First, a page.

Glaciers in and around Tibet shrink at alarming rate


New Member
Feb 16, 2009
WASHINGTON: A three-year study shows that glaciers in the Yangtze source area, central to the Qinghai-Tibet plateau in south-western China, have
receded 196 square kilometres over the past 40 years.

Glaciers at the headwaters of the Yangtze, China's longest river, now cover 1,051 square km compared to 1,247 square km in 1971, a loss of nearly a billion cubic metres of water. The tongue of the Yuzhu glacier, the highest in the Kunlun Mountains, fell by 1,500 metres over the same period, showed the study, to be used by the China Geological Survey Institute.

Melting glacier water will replenish rivers in the short term, but as the resource diminishes drought will dominate the river reaches in the long term. Several major rivers including the Yangtze, Mekong and Indus begin their journeys to the sea from the Tibetan plateau, one of the largest land-based wilderness areas left in the world.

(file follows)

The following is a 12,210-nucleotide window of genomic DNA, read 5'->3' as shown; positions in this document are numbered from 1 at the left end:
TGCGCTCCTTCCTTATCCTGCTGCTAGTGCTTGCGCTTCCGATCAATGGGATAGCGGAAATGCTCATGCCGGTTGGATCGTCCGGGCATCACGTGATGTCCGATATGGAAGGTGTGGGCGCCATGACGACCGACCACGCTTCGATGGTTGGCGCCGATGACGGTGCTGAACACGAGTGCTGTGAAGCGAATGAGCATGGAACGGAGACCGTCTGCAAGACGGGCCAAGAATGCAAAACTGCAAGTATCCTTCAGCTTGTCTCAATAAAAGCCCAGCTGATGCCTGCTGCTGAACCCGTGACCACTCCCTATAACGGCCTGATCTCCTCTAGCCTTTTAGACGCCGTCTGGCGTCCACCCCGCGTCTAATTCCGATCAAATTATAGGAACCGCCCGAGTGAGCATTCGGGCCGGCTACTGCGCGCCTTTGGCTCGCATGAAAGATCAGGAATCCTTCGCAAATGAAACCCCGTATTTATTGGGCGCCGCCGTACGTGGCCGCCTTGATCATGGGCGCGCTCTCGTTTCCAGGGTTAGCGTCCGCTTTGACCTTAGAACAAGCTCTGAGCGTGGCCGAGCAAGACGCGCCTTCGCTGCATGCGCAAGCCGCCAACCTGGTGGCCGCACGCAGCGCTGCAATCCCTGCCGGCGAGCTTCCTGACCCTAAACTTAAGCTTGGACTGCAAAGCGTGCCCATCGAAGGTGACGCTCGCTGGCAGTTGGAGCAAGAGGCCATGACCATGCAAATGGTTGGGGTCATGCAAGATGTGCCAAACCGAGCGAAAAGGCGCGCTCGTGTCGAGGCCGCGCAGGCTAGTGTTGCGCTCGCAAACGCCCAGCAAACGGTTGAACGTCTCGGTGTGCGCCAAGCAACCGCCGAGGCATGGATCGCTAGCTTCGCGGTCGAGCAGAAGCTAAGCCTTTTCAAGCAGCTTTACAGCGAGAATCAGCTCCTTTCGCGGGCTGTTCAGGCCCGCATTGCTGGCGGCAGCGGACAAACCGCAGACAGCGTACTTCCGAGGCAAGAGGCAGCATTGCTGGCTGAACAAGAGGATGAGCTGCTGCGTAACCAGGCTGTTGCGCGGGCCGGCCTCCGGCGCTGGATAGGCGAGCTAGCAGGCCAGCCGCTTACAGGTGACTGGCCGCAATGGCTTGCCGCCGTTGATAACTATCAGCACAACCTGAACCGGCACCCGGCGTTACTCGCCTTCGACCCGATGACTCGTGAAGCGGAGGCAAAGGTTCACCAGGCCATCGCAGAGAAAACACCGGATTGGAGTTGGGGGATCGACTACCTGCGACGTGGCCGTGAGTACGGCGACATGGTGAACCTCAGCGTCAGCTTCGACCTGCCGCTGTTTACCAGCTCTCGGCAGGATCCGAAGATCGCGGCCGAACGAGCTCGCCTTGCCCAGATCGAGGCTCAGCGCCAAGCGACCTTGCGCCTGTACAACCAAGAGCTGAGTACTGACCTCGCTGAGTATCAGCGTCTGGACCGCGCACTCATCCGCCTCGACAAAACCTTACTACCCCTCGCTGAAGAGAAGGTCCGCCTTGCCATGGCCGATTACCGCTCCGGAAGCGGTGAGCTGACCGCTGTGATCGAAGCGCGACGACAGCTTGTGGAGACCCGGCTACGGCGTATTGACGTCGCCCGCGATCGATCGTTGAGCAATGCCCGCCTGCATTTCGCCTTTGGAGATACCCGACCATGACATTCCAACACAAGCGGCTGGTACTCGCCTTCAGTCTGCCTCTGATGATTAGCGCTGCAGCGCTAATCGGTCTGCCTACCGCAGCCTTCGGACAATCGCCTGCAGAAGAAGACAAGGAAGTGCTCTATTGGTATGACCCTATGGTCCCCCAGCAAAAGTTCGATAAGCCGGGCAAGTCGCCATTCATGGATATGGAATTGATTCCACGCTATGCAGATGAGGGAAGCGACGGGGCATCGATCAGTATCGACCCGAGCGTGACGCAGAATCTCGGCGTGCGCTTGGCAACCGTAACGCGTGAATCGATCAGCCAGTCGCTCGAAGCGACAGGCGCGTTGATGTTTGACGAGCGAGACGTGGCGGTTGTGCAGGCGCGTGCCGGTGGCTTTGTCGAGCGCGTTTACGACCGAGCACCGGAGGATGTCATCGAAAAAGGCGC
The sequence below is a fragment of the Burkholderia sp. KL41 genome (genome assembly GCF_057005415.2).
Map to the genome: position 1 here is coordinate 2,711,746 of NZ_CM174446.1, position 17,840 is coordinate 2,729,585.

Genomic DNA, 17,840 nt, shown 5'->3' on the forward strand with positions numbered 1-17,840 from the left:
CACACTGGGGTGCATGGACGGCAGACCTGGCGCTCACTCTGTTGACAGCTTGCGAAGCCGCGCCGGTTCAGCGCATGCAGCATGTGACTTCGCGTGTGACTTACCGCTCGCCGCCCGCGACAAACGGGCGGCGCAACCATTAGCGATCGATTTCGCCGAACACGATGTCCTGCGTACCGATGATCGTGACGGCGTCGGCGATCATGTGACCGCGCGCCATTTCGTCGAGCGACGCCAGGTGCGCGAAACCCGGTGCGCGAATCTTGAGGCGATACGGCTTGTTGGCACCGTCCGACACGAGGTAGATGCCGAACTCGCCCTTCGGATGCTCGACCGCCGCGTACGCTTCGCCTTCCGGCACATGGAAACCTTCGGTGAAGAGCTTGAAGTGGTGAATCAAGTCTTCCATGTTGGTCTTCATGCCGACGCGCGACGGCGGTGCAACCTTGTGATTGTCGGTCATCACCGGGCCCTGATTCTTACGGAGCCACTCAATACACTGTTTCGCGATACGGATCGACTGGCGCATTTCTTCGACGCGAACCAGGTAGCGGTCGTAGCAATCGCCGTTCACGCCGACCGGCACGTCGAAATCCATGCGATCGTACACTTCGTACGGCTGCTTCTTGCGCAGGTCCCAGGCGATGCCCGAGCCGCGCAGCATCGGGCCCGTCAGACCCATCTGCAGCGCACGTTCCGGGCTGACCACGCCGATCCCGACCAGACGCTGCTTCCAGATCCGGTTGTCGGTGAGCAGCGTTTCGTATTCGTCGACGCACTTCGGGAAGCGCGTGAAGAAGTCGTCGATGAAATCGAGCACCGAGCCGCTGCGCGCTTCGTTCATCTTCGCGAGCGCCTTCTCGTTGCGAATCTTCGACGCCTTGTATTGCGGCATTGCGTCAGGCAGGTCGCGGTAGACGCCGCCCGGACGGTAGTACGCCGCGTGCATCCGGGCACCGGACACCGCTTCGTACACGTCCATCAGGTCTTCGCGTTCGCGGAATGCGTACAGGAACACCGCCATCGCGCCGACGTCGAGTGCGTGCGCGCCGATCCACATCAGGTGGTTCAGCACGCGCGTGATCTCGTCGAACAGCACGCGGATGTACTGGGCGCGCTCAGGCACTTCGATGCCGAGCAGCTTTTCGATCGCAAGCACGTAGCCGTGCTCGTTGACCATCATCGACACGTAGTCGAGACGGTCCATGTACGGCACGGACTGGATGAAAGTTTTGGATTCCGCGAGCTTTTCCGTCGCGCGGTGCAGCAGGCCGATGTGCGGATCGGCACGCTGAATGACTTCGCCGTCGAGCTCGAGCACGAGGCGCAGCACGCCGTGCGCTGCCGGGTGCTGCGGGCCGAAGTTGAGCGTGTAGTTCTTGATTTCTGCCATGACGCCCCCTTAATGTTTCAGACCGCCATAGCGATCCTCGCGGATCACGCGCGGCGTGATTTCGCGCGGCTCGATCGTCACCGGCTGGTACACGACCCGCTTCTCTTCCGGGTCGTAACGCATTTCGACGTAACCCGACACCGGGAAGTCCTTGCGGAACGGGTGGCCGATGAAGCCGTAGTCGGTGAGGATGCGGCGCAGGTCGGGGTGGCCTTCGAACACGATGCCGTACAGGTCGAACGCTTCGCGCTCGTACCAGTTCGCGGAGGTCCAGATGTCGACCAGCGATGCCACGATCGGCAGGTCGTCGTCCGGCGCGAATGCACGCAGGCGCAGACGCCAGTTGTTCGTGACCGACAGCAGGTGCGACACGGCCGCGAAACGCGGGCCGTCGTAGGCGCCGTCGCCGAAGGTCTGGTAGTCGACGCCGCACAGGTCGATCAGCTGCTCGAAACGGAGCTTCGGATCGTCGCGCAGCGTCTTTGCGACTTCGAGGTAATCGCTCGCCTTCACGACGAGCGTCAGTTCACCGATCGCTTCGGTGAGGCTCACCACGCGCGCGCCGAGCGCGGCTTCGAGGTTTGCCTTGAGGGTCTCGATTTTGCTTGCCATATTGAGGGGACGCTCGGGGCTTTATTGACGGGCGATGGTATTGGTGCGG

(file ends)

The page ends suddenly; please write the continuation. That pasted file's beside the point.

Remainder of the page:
"Once destroyed it will be extremely difficult to restore the high-altitude ecosystems," said Li Lin, head of Conservation Strategies for WWF-China. "If industrialized and developing countries do not focus their efforts on cutting emissions, some of this land will be lost forever and local populations will be displaced."

Glacier retreat has become a major environmental issue in Tibet, particularly in the Chang Tang region of northern Tibet. The glacier melting poses severe threats to local nomads' livelihoods and the local economy, according to a WWF release.

The most common impact is that lakes are increasing due to glacier melting and some of the best pastures are submerged. Meanwhile small glaciers are disappearing due to the speed of glacier melting and shortage of drinking water has become a major issue.

Latest Replies

Global Defence

New threads